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Iranian nuclear deal gets Trumped! But why now?

Trump has had several opportunities to back out of the Joint Comprehensive Plan of Action, (JCPOA), or the Iran nuclear deal, so why now? One theory is that American and Iranian interests, are no longer aligned since ISIS has been all but defeated. Iran wants to have influence in Syria, and has already solidified a presence in Lebanon.  It wants to continue to expand its influence into Iraq. Iran is in a position where it could become the dominant force in the Middle East, re-establishing the Persian Empire.  That would not be in the best interest of America or most of its allies.

At home Iran is having some trouble.  Now might be a good time for the US to stir the pot a bit. Iran is fighting through a severe drought that has driven farmers to the point of breaking.  This has led to protests for financial aid from funds that are in short supply due to the cost of Iran’s push west. The economy has not grown as most Iranians thought in should have after the original sanctions were removed. This is partly because of the price of oil but also because Donald Trump has said enough throughout his term as president that western investors are hesitant to invest in Iran. This has caused some dissention in the Iranian political system and there are definite lines of opposing views in Tehran. Financial pressures could cause a destabilization of the Iranian political system. Iran is also threatening Turkey and to a greater extent its sworn enemy Israel with its expansion ideas.  With the latter a war is brewing in some form and will probably be fought from Lebanon via Iran’s proxy, Hezbollah. An all-out war between Israel and Iran may force the US back into conflict with boots on the ground and the US does not want to increase its presence it wants to decrease it.

The US has looked to be weak on the Korean dispute, unable to do much with South Korea’s distaste for taking the punishment that the North would surely inflict on it, and especially Soul, if the Americans attacked. Being tough on Iran may put a little more pressure on North Korea, perhaps foreshadowing that the Americans won’t back down. This may also take some pressure off the US from some of its security wards like Japan and Taiwan, who are hoping the US will also play the same brand of hard ball with North Korea. This type of about face also makes the US look unpredictable, which they really seem to be and puts everyone off balance.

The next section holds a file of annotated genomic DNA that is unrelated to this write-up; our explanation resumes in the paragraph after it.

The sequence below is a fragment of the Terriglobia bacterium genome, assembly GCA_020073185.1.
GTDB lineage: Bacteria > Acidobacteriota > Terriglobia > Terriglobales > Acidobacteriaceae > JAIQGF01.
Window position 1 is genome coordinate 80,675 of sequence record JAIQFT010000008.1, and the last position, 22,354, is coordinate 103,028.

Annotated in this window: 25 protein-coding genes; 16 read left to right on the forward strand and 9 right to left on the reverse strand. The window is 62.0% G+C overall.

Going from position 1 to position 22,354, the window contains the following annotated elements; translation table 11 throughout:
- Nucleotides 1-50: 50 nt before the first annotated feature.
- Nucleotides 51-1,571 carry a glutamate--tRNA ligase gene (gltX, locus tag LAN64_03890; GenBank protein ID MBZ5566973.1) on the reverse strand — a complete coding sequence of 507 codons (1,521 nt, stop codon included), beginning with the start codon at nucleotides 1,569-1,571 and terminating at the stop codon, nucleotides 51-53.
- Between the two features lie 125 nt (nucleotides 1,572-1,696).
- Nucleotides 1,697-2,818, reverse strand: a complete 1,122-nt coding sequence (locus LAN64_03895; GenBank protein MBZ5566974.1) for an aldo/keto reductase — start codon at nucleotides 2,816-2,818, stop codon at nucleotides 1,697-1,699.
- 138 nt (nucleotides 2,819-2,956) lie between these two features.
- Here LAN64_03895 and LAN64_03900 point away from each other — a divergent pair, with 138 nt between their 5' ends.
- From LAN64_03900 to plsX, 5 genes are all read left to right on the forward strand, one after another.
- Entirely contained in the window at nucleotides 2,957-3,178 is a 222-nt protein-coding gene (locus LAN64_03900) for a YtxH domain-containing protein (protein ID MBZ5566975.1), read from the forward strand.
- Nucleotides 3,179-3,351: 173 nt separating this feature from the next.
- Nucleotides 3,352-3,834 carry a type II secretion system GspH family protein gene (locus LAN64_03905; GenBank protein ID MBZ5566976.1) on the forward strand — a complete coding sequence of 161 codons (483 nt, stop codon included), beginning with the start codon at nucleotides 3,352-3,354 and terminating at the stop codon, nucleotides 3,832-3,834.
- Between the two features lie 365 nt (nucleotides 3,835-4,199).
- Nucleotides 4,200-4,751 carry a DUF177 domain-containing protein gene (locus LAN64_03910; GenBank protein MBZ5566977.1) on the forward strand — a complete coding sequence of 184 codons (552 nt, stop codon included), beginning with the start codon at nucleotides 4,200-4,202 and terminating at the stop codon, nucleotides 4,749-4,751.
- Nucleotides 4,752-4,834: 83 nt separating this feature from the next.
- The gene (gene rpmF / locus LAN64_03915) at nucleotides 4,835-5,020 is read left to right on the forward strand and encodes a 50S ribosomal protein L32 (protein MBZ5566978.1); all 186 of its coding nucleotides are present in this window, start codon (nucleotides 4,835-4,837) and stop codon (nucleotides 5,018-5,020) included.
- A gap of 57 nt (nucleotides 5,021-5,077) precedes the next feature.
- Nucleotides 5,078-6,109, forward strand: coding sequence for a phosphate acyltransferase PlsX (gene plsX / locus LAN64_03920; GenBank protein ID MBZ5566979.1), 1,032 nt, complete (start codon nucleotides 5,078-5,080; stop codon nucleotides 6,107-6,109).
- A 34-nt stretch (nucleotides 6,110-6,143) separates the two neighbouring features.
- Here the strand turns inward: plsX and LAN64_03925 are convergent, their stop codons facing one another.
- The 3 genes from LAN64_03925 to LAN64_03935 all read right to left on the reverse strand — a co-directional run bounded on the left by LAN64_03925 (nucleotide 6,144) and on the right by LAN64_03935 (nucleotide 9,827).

By putting some internal and financial pressure on Tehran, the US may allow some time for Turkey and others to expand enough into Syria to keep no one entity from dominating in the Middle East.  That, after all, is the US strategy, to keep the Middle East off balance with no one interest having control.


Oil Independence: One More Good Reason

Fracking and drilling technologies has reduced the cost of a barrel of oil to all-time lows, especially in North America where these technologies were created. Don’t kid yourself, the Saudis and the OPEC producers saw this coming and in the beginning they tried to cripple the frackers by increasing production. Oil surpluses made it difficult for frackers but eventually all their efforts lead to was a glut of oil and that killed the price and crippled their economies and those in many other countries as well. In an attempt to right the ship, OPEC and a few non-OPEC members decided to reverse gears and curtail production.

I must now pause to apologize. I called OPEC out and said that there was no way they could make this happen.  History was my source of wisdom—it seems I was wrong. OPEC and a few non-OPEC producers have reduced the glut of oil and prices are escalating. I’m not sure if it will last as demographic trends are against growth over the next several years, but I must say I am happily surprised.

So now we have US oil being produced at all-time highs and in no time at all the US will be the world’s largest producer. And that is another side effect that Trump can live with. A USA that is no longer dependent of foreign oil is just one more reason to play hard ball in the Middle East and everywhere else for that matter.


So what does this mean for Canada?